My LAN is 10/100 wired but my Network Neighborhood is very very glitchy. Can’t rely on getting large files transfered before files will freeze. From your confirmation, I look forward to simply playing the files on the host machines while looking at the accessing monitors.

I think I have seen better performance immediately after a router reboot but then performance goes downhill fairly quickly after 5-6 websites are accessed. Seems to act like a cache somewhere getting filled up but D-Link tech says there is no such issue.

I am going to dedicate my donated xp system as a HDTV recorder/server to take workload off my main machine. I’m looking forward to all the further glitches I will see. Thanks for your help. /// Bobbo.


It kind of sounds like you need to get the network issues resolved. Fyi, you don’t actually play the file on the host machine. The software on the remote machines actually handles playing the file, and just gets the video information as needed over the network. Are you trying to play from an actual dvd on the host machine? I would recommend playing from the hard drive on the host machine if you are (and have enough hard drive space for all your video).
I had similar network issues when I was going wireless, but not with wired networking. Is your networking equipment very old (and maybe something is failing)? I wouldn’t think that a wired network should have such problems. I haven’t tried it yet, but I have heard that network magic does a very good job of handling the settings of home networks. If you think it might be a hardware issue, you can get network interface cards pretty cheap on sale. Office depot has dlink 10/100 cards on sale for 5$ this week (I have seen other brands under 10$ though if you want to move away from dlink).
As far as hd, I tested my network and am getting about 7.5MBps (maybe 65-70Mbps). To test real world speed you can just copy a video file (maybe something a couple of hundred MB), and time how long it takes over the network. I’m not sure what is required for HD (I think it might be 5-10MBps for 1080p but lesser HD resolutions would need less). LEt me know if I can help further.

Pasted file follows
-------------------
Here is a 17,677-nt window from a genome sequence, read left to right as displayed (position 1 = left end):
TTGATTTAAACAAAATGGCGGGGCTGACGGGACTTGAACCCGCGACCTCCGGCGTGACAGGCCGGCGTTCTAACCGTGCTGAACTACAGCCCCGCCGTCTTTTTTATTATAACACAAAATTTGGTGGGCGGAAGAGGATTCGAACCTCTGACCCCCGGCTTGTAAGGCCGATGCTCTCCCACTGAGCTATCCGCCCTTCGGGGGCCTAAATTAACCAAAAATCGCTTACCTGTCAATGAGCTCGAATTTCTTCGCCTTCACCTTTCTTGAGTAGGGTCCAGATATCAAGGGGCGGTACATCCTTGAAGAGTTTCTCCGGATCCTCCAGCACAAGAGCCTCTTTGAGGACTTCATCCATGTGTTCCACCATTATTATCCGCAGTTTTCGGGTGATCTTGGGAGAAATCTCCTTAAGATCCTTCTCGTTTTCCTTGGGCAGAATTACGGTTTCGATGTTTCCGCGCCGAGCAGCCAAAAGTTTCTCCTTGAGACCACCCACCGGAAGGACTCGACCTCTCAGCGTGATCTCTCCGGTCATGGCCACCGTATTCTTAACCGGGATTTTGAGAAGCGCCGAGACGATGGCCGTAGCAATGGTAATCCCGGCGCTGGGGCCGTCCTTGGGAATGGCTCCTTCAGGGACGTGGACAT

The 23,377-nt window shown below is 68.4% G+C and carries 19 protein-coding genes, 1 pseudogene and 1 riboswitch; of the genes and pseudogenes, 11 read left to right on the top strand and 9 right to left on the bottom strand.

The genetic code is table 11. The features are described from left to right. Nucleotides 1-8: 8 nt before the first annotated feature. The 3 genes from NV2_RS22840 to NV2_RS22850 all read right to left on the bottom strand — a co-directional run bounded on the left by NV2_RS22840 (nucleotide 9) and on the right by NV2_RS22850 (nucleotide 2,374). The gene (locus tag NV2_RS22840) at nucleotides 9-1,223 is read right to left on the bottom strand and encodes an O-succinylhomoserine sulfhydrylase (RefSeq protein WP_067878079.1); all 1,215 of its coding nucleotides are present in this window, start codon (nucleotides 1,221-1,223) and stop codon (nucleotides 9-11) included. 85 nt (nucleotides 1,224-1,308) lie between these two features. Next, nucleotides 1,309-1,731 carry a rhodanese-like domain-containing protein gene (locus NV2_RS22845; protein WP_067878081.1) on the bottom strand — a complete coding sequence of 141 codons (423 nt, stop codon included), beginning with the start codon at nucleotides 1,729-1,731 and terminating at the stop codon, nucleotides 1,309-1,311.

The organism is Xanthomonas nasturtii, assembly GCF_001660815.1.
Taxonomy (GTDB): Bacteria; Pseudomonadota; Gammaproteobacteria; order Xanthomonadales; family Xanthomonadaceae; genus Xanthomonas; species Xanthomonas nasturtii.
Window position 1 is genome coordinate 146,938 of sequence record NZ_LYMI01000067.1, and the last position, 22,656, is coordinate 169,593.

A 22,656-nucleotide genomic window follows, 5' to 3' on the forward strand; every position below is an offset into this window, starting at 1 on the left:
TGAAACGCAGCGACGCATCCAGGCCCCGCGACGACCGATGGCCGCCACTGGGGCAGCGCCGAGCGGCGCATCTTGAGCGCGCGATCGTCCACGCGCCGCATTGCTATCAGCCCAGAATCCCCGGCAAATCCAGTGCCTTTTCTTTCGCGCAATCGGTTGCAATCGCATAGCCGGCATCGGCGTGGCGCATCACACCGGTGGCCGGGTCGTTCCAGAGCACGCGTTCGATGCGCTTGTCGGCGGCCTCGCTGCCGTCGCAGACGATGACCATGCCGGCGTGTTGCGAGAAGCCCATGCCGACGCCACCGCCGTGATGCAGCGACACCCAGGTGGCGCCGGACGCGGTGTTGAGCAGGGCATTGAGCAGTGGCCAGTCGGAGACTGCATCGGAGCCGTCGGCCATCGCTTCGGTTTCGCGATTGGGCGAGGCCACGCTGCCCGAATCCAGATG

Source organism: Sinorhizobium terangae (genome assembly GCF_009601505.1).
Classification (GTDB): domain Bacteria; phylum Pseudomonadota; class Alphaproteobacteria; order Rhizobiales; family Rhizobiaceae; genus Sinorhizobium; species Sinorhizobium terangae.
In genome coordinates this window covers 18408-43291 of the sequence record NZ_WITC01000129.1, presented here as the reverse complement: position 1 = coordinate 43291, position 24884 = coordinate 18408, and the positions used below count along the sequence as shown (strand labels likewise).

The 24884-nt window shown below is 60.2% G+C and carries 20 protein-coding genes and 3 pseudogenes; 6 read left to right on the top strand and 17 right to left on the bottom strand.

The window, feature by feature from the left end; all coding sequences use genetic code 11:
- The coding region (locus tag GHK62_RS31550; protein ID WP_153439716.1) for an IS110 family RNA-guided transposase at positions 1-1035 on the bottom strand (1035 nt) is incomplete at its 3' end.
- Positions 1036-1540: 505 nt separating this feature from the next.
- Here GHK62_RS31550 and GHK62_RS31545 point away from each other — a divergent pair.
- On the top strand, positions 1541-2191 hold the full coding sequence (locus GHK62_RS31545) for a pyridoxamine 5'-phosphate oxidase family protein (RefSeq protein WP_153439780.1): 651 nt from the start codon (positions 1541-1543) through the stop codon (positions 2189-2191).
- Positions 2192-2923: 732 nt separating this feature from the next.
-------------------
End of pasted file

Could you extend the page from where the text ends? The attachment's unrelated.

ripit–thanks for the info. Yes, something is definitely not right with my LAN.

My main computer works just fine when connected directly to my Comcast Broadband Modem. When I connect to this modem thru the D-Link Router, I get nothing but slow and partial connects, time outs, and can’t find address notices. If I reboot the router, it seems to work perfectly for about three sites clicks, then back to normal. Because my system works find when directly connected to the modem, I’m thinking this is all router based problem.

It acts like a small cache is getting filled, but D-Link says thats not possible. I’m about ready to try a different brand router–but should call Comcast to see if they have any advice (they hardly ever do!).

Thanks for your good info. /// bobbo.


Have you ever updated the firmware for your router?


Ripit==its their current router EBR-2310 for $40 at Fry’s and $10 Cheaper at CompUSA (I think Fry’s is failing in the overall cheaper department?). BUT I will ask tech the next time I call.

As coincidence would have it==over 12 hours yesterday I lost my internet connection totally. Could not ping. Could not flush dns. Two tech support folks said it was hardware failure on my motherboard. After some google, I found out: go to run, services.msc, and enable dns. It worked and I’m back on line now. My connection thru the router is much much better now==not perfect, but acceptable. It concerns me that “something” including maybe myself turned off the internet on my machine and as usual==the machine is too dumb to tell me. Shouldn’t there be more emphasis on the OS actually having wizards and clues and error messages that WORK? That would be an OS I would buy.


There is infact a difference between flavors of Windows Server software and regular Windows distributions. They just don’t matter to you.

The Server Kernel / core of the Windows Sever is different than regular Windows, as well as having significantly better managment and sever tools.

Though Vista and Server 2008 have very similar kernels. Vista has a shitload of more code on top of it (and bugs).

More specifically virtualization, especially in the newest versions of the Windows server line. HyperV / HyperVisor is some crazy shit.

So if you have windows XP, and then switch too Server 2008, you would only notice maybe some more stability, and if you know any thing about MMC there are a lot more things going on there.

IDK its all the same shit really.


bjd==you sound like a real expert so when you say the different flavors would make no difference to me==I believe you. With the tussle between microsoft, linux, apple, servers etc I think some people “might” get oversold on computer specs and software hype. All end users like me care about is what I can and can’t do with the computer, ==well, and getting a router to run 4 comuters without freezing or knocking a computer off the internet? I wonder what percentage of “the market” would really benefit from a “home-server” solution rather than just a good working router? From the MS advertising campaign going on, you’d think there were real advantages. /// bobbo.


Here is the firmware page for that router (there are 2 versions). Even if you don’t want to mess with the firmware right now, click your version and there are some instructions that will tell you a little more about firmware, not to mention you should be able to find out if you already have the most current version. Fyi in case you didn’t know, firmware is just a small bit of software that controls the router. They do updates to fix bugs so newer versions may get rid of problems.

Opps, forgot the link.


How is the network configured now?

Isn’t the comcast modem also a router?